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Are There Mosquitoes in Iceland?

It’s always an odd feeling when one visits a country for the first time. You don’t know your way, you don’t know the customs, and you don’t know what sort of wildlife or critters may cross your way.

And with places such as Africa and Australia, where you have viral videos of things chasing, crawling, biting, etc., it’s only natural that people want to know what they’re in for. One of the critters visitors are most concerned with is mosquitoes due to the diseases they may carry. That’s why we often get the question: are there mosquitoes in Iceland?

What you will learn about bugs in Iceland may surprise you. So, if you’ve got an upcoming trip to the island planned, read on. You might just give a big sigh of relief (although possibly a quizzical one).

Are There Bugs in Iceland?

Don’t let the ice fool you; like in other countries, we still have insects such as fleas, mites, bedbugs, etc., although it may be much less than one can expect in warmer regions. So, while there are insects in Iceland, they might not be as big of a variety and as big in numbers as you might be used to back home.

Are There Mosquitos in Iceland?

No, Iceland has no mosquitoes (we know, it’s weird, considering we just told you that Iceland has bugs). Iceland is the one country in the world where you don’t need to worry about that incessant insomnia-causing buzzing throughout the night or any precautionary medications that sometimes make you feel sicker than the disease you’re trying to prevent.

Why are There No Mosquitoes in Iceland?

The reasons why there are no mosquitoes in Iceland are a combination of various factors:

Our Climate

In warmer regions around the world, mosquitoes can hibernate throughout the winter season and awaken like blood-sucking Snow Whites once spring arrives. But the harsh Iceland winters and the fact that our seasonal change isn’t so dramatic make it impossible for mosquitoes to survive here.

are there bugs in iceland

The Legendary Icelandic Winds

There’s a reason why Iceland is famed for its winds. By mid-winter, our wind speeds can reach up to 35 kilometers an hour, and when we say that it can rip a car door right off its hinges, we say it because we’ve actually seen it happen. So, if hundreds of kilos of metal and steel can’t withstand our winds, how will a tiny little flying insect? These flying insects are instantly reduced to flailing insects being blown out to sea.

They Can’t Complete Their Life Cycle Here

For those not in the know, mosquitoes actually have a very sensitive life cycle that requires particular and stable conditions. Iceland’s mosquitos aren’t granted that opportunity. Firstly, as we’ve already touched on, mosquitoes heavily rely on seasonal climates and weather to take them from one life cycle phase to the next.

Mosquito pupa hibernate in cold winters and then hatches as snow and ice thaws during the warmer months. In Iceland, the local saying goes, “You can experience all four seasons in a day in Iceland”, so our erratic weather doesn’t support their linear process.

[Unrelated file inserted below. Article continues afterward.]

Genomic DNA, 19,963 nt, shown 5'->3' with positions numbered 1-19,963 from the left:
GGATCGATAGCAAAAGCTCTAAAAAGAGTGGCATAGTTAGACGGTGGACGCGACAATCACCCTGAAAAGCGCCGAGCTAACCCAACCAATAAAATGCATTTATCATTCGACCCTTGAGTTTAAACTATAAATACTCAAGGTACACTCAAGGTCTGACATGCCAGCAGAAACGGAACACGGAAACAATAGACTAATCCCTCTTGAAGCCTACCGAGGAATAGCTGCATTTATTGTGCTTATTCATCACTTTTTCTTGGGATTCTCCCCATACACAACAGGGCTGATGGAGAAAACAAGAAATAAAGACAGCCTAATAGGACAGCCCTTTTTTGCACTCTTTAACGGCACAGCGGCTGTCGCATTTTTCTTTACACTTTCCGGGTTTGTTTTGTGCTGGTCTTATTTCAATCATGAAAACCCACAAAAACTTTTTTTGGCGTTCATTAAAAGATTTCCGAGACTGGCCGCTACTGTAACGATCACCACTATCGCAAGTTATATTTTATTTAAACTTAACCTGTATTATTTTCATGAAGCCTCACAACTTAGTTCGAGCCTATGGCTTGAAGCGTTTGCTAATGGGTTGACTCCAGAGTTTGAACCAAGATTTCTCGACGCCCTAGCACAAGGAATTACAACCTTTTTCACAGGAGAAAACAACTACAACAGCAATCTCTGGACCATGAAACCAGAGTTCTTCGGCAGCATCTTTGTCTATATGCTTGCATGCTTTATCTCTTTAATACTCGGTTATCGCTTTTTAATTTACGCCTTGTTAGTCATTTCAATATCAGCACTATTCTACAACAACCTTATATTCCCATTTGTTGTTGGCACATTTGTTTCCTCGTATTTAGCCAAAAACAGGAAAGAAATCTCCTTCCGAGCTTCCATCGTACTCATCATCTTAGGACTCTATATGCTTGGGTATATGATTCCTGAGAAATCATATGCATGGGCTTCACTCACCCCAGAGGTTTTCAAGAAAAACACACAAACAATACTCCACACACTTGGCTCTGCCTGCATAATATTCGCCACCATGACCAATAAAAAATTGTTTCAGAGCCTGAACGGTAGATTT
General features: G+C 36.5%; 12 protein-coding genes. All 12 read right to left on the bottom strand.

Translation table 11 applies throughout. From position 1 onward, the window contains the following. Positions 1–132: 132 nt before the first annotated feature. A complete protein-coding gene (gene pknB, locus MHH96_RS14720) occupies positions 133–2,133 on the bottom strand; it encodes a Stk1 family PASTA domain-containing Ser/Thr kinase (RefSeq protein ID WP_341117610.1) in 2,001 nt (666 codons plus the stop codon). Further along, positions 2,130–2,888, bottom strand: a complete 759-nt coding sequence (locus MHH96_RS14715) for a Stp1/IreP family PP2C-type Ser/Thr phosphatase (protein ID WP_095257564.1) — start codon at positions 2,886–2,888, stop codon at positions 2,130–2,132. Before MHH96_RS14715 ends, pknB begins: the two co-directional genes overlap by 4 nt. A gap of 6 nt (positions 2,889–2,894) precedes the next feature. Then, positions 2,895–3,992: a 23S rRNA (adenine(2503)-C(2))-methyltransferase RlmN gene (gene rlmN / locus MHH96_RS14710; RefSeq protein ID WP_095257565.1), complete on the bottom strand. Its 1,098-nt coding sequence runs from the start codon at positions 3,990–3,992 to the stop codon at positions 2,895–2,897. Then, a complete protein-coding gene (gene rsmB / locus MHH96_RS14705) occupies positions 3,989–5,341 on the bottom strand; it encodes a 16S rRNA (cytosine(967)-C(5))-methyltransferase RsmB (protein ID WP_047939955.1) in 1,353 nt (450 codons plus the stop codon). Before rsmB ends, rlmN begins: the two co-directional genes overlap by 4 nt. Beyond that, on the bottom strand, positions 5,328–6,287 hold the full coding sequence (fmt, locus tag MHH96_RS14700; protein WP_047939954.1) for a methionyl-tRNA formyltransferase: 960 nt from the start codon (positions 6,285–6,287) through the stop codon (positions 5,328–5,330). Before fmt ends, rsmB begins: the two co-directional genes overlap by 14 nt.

insects in iceland

Our Water & Soil

Although research is ongoing on this one, it seems like something in the composition of Iceland’s water and soil doesn’t make mosquitos in Iceland viable at all.

The 1980 Great Escape

When we say that there are no mosquitoes in Iceland, we really mean it. You can actually go to the Icelandic Institute of Natural History and see the only mosquito that has ever made it onto our shores – barely. In the 1980s, a plane from Greenland landed at the Icelandic Airport. A local man named Mr. Gislason boarded that plane shortly thereafter and, upon sitting down, started to hear a strange buzzing noise.

He avidly searched for the origin of the buzzing (as anyone about to launch into the sky in a potentially broken, big metal machine would do). But there was nothing wrong with the plane. Instead, they finally found a mosquito flying through the cabin (clearly an escapee from another part of the world). It was caught and is preserved in a jar to this day.

Don’t Mistake the Midges in Iceland for Mosquitoes

Visitors often mistake our midges for mosquitoes. That’s because these critters also bite and cause an itch. They are usually found near water, such as streams and lakes, during the warmer seasons of the year, and if you ever go to Lake Myvatn, you can be sure that your paths will cross. Lake Myvatn literally translates to Lake of Midges.

But we actually have two types of midges in Iceland. Ironically, the one that looks the most like a mosquito has no appetite for your blood. It’s only the one that looks a bit more like a fly that does the biting. The good news is that even though their bites itch like mosquitoes, they don’t carry any diseases like mosquitoes do.

iceland bugs - midges

Prep & Treat Midge Bites

Since there are no mosquitos in Iceland, you will find no mosquito repellent here. If you are planning a trip to the island during the warmer months and have a trip itinerary filled with outdoor sights and activities, we highly recommend buying our Moustidose Deet with 30% DEET. This will keep the midges away. And if you ever find yourself bitten, get some Mildison. It’s a topical corticosteroid that will bring some relief to the itching.

Buzz-Free Road Trips

The best thing about there not being any mosquitoes in Iceland is that you can rent a car in Iceland, take on one of our many road trip routes around the island, and take advantage of cheaper accommodation options such as campsites without having to worry about mosquitoes spoiling the fun. So, are there mosquitoes in Iceland? No. But we can guarantee plenty of once-in-a-lifetime moments that will create memories for a lifetime. 



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